Were there ego issues on the tour?

Rolling Thunder Revue amplifies the backstage drama of the tour, depicting squabbles between bandmates, journalists, promoters and even the camera crew. The guitarist Stephen Soles says in a talking-head interview that the atmosphere was “like the court of Henry VIII.”

But Stoner said the atmosphere was much different than portrayed. “That’s a bunch of sensationalist crap that they tried to edit in there,” he said. “It was all very mellow.”

McGuinn agreed: “I think we all knew we had to check our egos at the door,” he said. “It was very friendly.” He said that the energy of the tour was lifted by the presence of Ginsberg, who would lead dance sessions and write poems as part of a newsletter slipped under the hotel room doors of those on tour. “Ginsberg was like a big teddy bear,” he said. “A really friendly, loving guy—he was a lot of fun to be around.”

Was Allen Ginsberg actually forced to do luggage duty?

While Kemp told TIME that Ginsberg was the “moral compass” of the tour, Jim Gianopulos—who says he served as a promoter on the tour (more on that below)—revealed in an onscreen interview that Ginsberg’s role was diminished as the tour went on. Gianopulos says that Ginsberg and fellow poet Peter Orlovsky became baggage handlers after their poetry sets were cut for time. The notion that one of the most revered American poets would be reduced to a roadie seems absurd, and is unlikely to be true. “I never saw Allen schlepping around cases,” Larry “Ratso” Sloman, a journalist who covered the tour for Rolling Stone, told TIME. Sloman said that Rolling Thunder Revue footage in which Orlovsky commiserates with Sloman about his new luggage duties was “tongue in cheek.”

So why did Jim Gianopulos say that?

Gianopulos, the current CEO of Paramount Pictures, appears in interviews throughout the film as a pompous suit whose sole aim is to make money. He badmouths Louie Kemp and decries the tour as a “disaster, a catastrophe.”

But Gianopulos wasn’t actually there, according to Kemp. “It’s a character they drew in,” he said.

Wait—who else is in the movie who wasn’t actually on the tour?

A Michigan representative called Jack Tanner is interviewed in the film, claiming that Jimmy Carter hooked him up with tickets to the concert in Niagara Falls. But there was no such senator at the time. The character is played by the actor Michael Murphy. (Jack Tanner was a fictional character in the 1988 Robert Altman/Garry Trudeau mockumentary Tanner ’88.)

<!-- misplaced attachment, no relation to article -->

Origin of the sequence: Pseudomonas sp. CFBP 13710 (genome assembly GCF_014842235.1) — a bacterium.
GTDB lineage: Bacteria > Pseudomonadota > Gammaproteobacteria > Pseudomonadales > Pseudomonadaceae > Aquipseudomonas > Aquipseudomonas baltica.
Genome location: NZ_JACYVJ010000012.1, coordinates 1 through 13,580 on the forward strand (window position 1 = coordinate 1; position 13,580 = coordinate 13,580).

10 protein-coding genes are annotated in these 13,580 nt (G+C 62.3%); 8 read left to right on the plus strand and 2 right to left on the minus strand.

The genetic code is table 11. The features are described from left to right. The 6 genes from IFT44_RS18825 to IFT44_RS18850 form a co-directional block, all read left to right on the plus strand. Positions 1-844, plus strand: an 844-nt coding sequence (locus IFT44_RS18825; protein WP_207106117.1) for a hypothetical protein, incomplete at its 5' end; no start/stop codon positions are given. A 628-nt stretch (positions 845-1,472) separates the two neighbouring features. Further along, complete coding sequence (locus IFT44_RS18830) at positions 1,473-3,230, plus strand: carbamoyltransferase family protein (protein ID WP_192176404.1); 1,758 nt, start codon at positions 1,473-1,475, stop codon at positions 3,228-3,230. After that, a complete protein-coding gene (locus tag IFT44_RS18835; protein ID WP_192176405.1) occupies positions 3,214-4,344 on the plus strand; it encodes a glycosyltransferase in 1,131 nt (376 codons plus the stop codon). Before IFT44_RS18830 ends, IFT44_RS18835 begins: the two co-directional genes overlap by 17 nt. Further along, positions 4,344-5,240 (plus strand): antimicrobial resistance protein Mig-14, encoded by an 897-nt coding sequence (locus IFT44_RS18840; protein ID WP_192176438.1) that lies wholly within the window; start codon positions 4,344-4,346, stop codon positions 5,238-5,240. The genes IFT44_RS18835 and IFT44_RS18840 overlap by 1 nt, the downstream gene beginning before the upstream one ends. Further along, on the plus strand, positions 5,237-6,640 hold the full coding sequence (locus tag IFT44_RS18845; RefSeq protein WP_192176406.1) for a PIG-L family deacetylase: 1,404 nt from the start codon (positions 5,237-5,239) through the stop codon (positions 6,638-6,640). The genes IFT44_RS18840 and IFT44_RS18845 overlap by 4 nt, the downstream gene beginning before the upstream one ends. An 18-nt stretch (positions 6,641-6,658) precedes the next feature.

Sharon Stone also shows up in interviews, saying that she joined the tour as as a 19-year-old—and that her KISS shirt inspired Dylan’s onstage face paint. But Stone was actually 17 at the time—and neither McGuinn nor Kemp remember her on the tour. When asked about the KISS connection to Dylan’s face paint, McGuinn said, “I don’t think it had anything to do with KISS. I can’t imagine that. I think he was more going for a mime look than KISS.”

Another one of the central characters is the filmmaker Stefan Van Dorp, who says in the film that he was brought on to record concert footage and B-roll. He tussles with Sloman, demands credit for his work on the film, and scoffs at the idea that Bob Dylan is a genius. At the Rolling Thunder Revue premiere in New York City in June, Van Dorp even appeared onstage to help introduce Martin Scorsese.

But Van Dorp, like Tanner, is a fictional creation, played by the actor Martin von Haselberg. His reedy voice was inserted into many scenes, and at one point a doctored photo of him appears, with Sloman lurking in the back of the frame.

When Sloman watched the film in an advance screening several weeks ago, he was at first bewildered by the outsize presence of a man he had no recollection of. “It took me about three segments of going, ‘Who the hell is this guy?’ before I realized what they were doing,” he said.

So if Van Dorp didn’t exist, who shot all of the footage?

At long last, we get to the crux of the creation of the Rolling Thunder Revue. In 1975, at the beginning of the tour, Dylan told Kemp that he wanted to shoot a film on the road. He hired the playwright Sam Shepard to write the script and come along for the ride. (His relationship with Joni Mitchell would form the basis for her song “Coyote,” which the film shows her playing alongside Dylan and McGuinn.)

In Rolling Thunder Revue, Van Dorp says he and Shepard were working together. But in reality, Shepard was writing the bones of what would become Renaldo and Clara, a part-documentary, part-narrative film released in 1978.